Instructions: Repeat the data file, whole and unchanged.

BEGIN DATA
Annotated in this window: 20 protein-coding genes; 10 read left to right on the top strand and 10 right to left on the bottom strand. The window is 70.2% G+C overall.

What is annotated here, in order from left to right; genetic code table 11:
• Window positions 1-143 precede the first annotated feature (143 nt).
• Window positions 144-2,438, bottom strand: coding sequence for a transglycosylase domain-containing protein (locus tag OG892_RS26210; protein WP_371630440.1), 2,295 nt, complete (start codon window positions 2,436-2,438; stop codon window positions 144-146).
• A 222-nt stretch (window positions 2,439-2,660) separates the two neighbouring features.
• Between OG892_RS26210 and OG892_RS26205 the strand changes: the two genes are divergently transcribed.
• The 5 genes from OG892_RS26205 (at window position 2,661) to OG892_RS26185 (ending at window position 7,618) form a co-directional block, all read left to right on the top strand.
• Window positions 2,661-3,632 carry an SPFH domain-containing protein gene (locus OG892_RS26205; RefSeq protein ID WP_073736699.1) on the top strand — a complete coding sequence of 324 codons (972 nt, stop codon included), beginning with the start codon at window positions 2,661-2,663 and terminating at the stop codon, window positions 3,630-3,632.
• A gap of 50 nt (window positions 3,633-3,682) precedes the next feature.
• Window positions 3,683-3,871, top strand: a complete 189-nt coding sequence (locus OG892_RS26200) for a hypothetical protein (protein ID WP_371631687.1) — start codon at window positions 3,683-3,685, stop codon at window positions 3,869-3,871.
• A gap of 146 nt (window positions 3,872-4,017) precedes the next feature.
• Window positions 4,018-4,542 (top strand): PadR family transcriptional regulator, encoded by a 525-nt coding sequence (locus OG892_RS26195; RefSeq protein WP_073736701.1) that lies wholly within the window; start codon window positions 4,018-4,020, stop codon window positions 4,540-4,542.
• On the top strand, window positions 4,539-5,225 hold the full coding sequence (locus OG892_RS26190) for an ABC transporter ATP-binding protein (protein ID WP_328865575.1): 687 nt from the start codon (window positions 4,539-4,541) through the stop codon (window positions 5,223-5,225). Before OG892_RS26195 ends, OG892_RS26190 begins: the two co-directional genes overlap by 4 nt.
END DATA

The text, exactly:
Annotated in this window: 20 protein-coding genes; 10 read left to right on the top strand and 10 right to left on the bottom strand. The window is 70.2% G+C overall.

What is annotated here, in order from left to right; genetic code table 11:
• Window positions 1-143 precede the first annotated feature (143 nt).
• Window positions 144-2,438, bottom strand: coding sequence for a transglycosylase domain-containing protein (locus tag OG892_RS26210; protein WP_371630440.1), 2,295 nt, complete (start codon window positions 2,436-2,438; stop codon window positions 144-146).
• A 222-nt stretch (window positions 2,439-2,660) separates the two neighbouring features.
• Between OG892_RS26210 and OG892_RS26205 the strand changes: the two genes are divergently transcribed.
• The 5 genes from OG892_RS26205 (at window position 2,661) to OG892_RS26185 (ending at window position 7,618) form a co-directional block, all read left to right on the top strand.
• Window positions 2,661-3,632 carry an SPFH domain-containing protein gene (locus OG892_RS26205; RefSeq protein ID WP_073736699.1) on the top strand — a complete coding sequence of 324 codons (972 nt, stop codon included), beginning with the start codon at window positions 2,661-2,663 and terminating at the stop codon, window positions 3,630-3,632.
• A gap of 50 nt (window positions 3,633-3,682) precedes the next feature.
• Window positions 3,683-3,871, top strand: a complete 189-nt coding sequence (locus OG892_RS26200) for a hypothetical protein (protein ID WP_371631687.1) — start codon at window positions 3,683-3,685, stop codon at window positions 3,869-3,871.
• A gap of 146 nt (window positions 3,872-4,017) precedes the next feature.
• Window positions 4,018-4,542 (top strand): PadR family transcriptional regulator, encoded by a 525-nt coding sequence (locus OG892_RS26195; RefSeq protein WP_073736701.1) that lies wholly within the window; start codon window positions 4,018-4,020, stop codon window positions 4,540-4,542.
• On the top strand, window positions 4,539-5,225 hold the full coding sequence (locus OG892_RS26190) for an ABC transporter ATP-binding protein (protein ID WP_328865575.1): 687 nt from the start codon (window positions 4,539-4,541) through the stop codon (window positions 5,223-5,225). Before OG892_RS26195 ends, OG892_RS26190 begins: the two co-directional genes overlap by 4 nt.